What are cravings and aversions?

Cravings encompass everything we desire but do not yet have. This can be material items such as cars, houses or things such as a better relationship, an idealized family or more power in your career. The issue with cravings is that they create feelings of frustration, anger, and sadness. Without self-awareness, cravings can take over and lead us to constant disappointment or guilt.

Aversion is a similar but different beast. Aversion is feeling a negative emotion and avoiding it entirely. It might be that you’re avoiding uncertainty and possible failure and as a consequence you procrastinate.

Both craving and aversion arise when we are unable to process our circumstances and so, deal with the emotions in a negative way. In order to eliminate suffering from these two feelings, Buddist philosophy teaches us to be mindful of our negative emotions and understand where they come from – it will be either a craving or aversion. Once you identify the root cause of the problem you can start to unpick the feeling and in time experience decreased negative emotions.

Practical application of dealing with craving and aversions

In each moment where you have some kind of negative emotion … see what you’re averting from or, or what you’re craving. It might be that you’re avoiding uncertainty, failure or rejection and this is causing you to procrastinate or not communicate your feelings to another. It might be that you don’t want someone to act a certain way and so you’re craving a better way for them to behave. There are multitudes of possibilities, and it can take some time to understand what you’re avoiding or craving.

Finally, try this technique which is also taught in “mindfulness” –  be present in the moment you’re in, and see the reality you are facing. It’s important to separate your perception of the moment from the hard facts. Accept how it makes you feel, understand that your negative emotions will not change the situation and try to see if you can accept all of that it is, without craving something else, without avoiding what’s there. Just accept it. Importantly, this technique is not about submission to a set of circumstances that are below your satisfaction but instead, freeing yourself from negative emotions which add no value and doing whatever positive you can with a calm mind.

There’s an incredible feeling of tranquility that comes from the knowledge that you can handle any situation, without being blown over by negative emotions. It is ultimate control over your sense of self. You just sit there, observing the moment, in a happy (or at least calm) state of being, perhaps finding a silver lining to one of lives many twists. The best resolutions come from a calm and collected mind.


Why worriers will never win


Worry never robs tomorrow of its sorrow, it only saps today of its joy. – Leo F. Buscaglia

Worry is a human instinct related to immediate danger. When we existed as hunter-gatherers, worry played a vital role in our survival. However, since the agricultural revolution, this day-to-day primitive worry transformed into worry about the future. Farmers had to think about the upcoming weather, animals that could affect their yield and changes in the economy. Unlike hunter-gatherers who received daily feedback about whether their decisions were furthering their survival needs, agriculture brought society a new set of psychological stresses. People had to invest their efforts into uncertainties, hoping that it supported their distant future.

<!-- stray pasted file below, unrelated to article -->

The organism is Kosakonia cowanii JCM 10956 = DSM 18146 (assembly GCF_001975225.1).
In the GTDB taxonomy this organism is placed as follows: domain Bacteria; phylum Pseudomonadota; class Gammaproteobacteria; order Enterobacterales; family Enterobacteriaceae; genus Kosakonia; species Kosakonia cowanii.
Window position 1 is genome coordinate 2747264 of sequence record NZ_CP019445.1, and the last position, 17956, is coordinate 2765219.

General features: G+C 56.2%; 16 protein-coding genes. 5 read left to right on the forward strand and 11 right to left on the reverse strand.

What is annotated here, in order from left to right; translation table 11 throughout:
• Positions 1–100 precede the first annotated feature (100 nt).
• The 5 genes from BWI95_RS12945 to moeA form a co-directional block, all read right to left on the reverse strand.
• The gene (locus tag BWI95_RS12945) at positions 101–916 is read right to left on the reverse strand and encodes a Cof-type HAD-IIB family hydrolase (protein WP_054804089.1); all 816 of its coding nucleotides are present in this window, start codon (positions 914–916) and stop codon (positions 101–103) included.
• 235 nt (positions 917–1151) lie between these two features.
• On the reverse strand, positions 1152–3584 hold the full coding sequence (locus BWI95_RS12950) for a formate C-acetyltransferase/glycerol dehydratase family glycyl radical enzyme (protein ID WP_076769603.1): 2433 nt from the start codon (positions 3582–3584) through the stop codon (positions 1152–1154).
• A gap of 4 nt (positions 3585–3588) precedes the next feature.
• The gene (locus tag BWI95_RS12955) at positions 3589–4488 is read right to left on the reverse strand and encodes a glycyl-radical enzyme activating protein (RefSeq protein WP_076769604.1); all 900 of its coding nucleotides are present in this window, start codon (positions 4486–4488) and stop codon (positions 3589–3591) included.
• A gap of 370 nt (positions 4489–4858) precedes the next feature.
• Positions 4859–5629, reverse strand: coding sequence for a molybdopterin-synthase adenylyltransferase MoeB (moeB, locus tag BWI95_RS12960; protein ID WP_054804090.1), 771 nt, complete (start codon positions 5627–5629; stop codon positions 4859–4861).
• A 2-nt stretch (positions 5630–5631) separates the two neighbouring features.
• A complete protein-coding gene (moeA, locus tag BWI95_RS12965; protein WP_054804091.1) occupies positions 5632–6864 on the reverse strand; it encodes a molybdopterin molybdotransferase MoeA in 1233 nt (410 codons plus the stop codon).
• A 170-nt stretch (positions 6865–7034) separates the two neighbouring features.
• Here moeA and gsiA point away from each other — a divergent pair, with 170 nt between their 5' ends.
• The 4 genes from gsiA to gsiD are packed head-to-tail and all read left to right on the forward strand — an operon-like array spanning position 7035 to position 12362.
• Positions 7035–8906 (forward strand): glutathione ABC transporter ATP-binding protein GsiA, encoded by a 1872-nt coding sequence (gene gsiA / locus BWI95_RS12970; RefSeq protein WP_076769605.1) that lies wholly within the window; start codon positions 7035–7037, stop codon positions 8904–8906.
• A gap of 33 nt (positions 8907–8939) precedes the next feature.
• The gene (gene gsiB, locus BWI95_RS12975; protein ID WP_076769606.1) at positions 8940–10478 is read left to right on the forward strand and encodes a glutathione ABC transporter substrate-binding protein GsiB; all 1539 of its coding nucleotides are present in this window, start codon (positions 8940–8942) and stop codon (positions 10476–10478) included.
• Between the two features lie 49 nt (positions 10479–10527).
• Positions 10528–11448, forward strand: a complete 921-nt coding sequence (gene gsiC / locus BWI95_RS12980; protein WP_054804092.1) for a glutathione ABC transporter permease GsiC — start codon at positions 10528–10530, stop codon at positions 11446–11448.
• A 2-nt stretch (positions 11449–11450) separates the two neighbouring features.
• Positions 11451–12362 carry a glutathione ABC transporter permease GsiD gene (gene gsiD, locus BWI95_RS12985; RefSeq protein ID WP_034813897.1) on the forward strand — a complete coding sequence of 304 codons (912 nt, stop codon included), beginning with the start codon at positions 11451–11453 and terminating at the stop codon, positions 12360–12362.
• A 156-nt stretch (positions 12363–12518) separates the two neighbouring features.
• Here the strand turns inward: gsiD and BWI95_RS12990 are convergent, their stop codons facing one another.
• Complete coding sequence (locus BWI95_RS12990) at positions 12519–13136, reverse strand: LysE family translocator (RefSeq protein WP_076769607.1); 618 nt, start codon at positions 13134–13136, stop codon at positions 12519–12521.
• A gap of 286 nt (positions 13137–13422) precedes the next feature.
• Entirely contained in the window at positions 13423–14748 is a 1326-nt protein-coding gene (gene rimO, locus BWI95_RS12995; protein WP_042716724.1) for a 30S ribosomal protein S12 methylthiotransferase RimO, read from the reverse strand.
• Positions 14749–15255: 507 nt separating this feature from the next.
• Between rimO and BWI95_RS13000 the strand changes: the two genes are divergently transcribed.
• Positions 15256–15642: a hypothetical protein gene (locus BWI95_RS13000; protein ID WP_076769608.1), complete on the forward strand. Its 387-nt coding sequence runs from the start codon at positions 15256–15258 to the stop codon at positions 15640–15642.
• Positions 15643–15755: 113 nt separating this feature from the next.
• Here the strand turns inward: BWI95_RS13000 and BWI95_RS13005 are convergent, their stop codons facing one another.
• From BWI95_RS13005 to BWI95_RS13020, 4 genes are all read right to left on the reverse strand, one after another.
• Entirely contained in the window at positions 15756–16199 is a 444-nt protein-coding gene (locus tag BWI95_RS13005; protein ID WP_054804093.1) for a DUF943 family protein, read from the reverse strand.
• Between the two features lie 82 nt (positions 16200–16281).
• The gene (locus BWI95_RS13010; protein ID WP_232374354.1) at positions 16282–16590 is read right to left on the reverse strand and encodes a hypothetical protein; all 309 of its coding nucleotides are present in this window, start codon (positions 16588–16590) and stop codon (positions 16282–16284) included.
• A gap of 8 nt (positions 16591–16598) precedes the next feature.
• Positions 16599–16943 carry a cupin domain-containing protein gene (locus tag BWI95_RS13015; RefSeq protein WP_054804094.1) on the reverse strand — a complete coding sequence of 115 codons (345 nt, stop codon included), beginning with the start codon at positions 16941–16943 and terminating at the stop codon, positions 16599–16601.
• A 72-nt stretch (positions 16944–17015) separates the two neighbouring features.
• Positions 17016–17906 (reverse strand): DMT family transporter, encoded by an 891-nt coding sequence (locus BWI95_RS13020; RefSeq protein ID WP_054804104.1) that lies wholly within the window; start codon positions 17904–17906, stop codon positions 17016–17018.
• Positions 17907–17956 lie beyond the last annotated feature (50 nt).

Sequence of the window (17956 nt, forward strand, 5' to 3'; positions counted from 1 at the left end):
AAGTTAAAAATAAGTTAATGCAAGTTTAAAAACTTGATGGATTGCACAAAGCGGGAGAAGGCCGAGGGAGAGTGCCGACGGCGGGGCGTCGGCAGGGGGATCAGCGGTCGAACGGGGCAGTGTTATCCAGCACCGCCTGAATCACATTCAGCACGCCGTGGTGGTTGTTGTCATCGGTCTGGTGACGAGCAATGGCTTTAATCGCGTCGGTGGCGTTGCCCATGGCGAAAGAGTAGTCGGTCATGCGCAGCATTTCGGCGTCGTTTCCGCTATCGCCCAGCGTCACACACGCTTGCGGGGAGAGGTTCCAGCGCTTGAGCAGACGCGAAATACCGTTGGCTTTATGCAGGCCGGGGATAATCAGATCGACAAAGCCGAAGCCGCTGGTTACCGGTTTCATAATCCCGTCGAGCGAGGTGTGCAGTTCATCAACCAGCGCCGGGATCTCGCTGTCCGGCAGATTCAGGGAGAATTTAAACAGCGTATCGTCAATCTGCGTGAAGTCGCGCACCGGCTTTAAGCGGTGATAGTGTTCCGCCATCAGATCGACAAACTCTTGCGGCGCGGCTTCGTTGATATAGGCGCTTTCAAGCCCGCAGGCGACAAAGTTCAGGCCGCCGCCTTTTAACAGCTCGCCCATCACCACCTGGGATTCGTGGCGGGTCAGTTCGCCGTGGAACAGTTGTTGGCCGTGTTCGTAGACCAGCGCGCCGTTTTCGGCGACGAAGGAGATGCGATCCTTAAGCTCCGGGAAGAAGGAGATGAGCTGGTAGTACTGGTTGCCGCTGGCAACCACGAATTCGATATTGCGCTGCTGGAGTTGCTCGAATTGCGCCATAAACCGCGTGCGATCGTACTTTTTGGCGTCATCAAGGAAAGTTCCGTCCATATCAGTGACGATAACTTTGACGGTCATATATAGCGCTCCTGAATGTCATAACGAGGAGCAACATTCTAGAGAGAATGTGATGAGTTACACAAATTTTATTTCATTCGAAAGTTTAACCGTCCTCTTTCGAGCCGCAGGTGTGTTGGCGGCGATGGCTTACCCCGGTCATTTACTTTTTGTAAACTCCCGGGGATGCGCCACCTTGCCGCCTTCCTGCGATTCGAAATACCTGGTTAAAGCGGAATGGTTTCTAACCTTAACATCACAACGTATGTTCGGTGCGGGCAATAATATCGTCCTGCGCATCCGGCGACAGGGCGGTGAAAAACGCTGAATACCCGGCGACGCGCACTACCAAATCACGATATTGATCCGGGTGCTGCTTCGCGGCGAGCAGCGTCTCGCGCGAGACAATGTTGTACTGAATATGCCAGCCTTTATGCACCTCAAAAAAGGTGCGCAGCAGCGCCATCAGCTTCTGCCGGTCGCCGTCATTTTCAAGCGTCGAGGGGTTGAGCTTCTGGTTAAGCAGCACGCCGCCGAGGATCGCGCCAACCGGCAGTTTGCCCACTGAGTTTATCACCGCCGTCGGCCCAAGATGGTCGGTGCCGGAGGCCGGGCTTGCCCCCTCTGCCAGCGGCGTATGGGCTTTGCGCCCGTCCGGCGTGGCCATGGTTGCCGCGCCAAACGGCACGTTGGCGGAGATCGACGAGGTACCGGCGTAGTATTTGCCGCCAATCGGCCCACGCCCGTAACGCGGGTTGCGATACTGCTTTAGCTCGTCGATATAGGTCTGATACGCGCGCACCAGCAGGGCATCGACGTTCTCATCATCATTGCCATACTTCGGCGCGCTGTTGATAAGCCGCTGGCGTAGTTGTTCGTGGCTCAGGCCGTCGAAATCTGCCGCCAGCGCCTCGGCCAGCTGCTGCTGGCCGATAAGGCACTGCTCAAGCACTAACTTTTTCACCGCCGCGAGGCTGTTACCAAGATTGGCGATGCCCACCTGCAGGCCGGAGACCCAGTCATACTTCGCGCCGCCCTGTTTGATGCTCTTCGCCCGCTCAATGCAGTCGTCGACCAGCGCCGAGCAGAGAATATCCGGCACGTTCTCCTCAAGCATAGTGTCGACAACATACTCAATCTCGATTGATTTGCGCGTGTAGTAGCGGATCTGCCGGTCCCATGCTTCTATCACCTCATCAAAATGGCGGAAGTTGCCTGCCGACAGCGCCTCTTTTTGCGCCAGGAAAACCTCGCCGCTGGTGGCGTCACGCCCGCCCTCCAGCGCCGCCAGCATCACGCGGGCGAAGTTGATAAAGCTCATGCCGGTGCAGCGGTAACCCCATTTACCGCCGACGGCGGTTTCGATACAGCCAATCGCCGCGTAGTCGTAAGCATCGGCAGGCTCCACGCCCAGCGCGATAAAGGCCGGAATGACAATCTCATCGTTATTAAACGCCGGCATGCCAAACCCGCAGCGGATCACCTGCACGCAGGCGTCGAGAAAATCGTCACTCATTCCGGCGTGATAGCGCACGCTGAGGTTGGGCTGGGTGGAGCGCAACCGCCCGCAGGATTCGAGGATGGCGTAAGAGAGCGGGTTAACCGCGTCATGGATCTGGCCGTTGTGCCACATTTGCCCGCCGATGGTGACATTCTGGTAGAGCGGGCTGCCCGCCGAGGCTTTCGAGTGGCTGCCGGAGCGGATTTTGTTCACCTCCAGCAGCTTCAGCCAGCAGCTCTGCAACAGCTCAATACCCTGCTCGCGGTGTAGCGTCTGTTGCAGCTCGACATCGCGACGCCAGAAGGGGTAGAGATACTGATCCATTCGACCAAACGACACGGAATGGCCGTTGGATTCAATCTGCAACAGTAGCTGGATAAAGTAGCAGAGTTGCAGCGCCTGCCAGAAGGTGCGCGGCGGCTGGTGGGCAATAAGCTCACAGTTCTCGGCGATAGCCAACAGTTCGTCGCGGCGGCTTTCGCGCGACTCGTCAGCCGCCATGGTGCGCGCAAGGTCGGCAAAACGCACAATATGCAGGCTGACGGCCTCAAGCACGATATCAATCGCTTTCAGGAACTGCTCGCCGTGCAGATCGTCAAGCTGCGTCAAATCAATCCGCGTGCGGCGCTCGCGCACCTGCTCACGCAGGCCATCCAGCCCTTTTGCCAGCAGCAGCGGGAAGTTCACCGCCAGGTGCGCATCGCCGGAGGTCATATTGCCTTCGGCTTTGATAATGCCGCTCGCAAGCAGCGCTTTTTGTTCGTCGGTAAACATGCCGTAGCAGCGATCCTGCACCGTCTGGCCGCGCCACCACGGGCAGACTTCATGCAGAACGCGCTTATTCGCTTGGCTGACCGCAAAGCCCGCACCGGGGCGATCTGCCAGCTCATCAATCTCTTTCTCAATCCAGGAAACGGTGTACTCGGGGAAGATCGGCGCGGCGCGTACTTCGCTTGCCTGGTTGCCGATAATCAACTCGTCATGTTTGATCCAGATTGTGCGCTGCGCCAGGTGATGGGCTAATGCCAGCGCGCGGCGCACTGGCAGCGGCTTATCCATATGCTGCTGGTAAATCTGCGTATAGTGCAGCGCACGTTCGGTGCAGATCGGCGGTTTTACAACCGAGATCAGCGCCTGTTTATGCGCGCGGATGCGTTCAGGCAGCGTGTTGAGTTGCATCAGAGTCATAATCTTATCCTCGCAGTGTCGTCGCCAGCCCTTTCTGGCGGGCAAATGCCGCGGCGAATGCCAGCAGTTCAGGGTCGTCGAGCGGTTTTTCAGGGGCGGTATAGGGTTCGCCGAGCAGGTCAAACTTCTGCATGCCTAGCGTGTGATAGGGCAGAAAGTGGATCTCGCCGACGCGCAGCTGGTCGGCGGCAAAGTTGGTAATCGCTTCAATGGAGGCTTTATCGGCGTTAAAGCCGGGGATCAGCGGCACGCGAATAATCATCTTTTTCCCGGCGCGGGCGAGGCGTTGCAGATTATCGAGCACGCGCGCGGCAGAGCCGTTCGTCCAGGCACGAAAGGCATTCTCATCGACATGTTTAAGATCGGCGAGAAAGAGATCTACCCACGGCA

Modern society, obsesses about future, even more so, than our farming predecessors. Many of our goals (such as pay and holidays) lie days or weeks ahead, whereas others (such as academic degrees, job promotions, new homes, and retirement) may be years in the future. Unlike our ancestors, much of what we do, each day, is directed toward future outcomes rather than toward what we need today. It’s perfectly normal to live in the future and sacrifice the present. However, this type of living is incredibly damaging to our minds. It encourages and breeds, incessant worry. Thinking about your future and having goals is one thing, but obsessively worrying is plain unhealthy.

So, how can you rid yourself of future worry and ease your mind? Here are 5 great ways to rid of your future worries;

1.Worrying wastes the present

If you’re prone to worrying about your future, start to think about the regrets you may have about your past. Think about it this way, future worries are outside of your control but the present moment is entirely within your realm of control. Appreciate the time you have and don’t waste it worrying about things that might not ever happen.

2. You can’t control the future 

You (nor anybody else) can control the future. Your incessant worry isn’t going to change how your future unfolds. As a rule of thumb, worry about what’s in your circle of control and nothing more. It’s a great rule to live by and it will certainly help your overall wellbeing and life enjoyment.

3. You incorrectly think worrying solves problems

Worrying does not solve problems but in fact, generates them. Problem-solving is constructive and practical, worrying is redundant, exhausting and leaves you feeling helpless.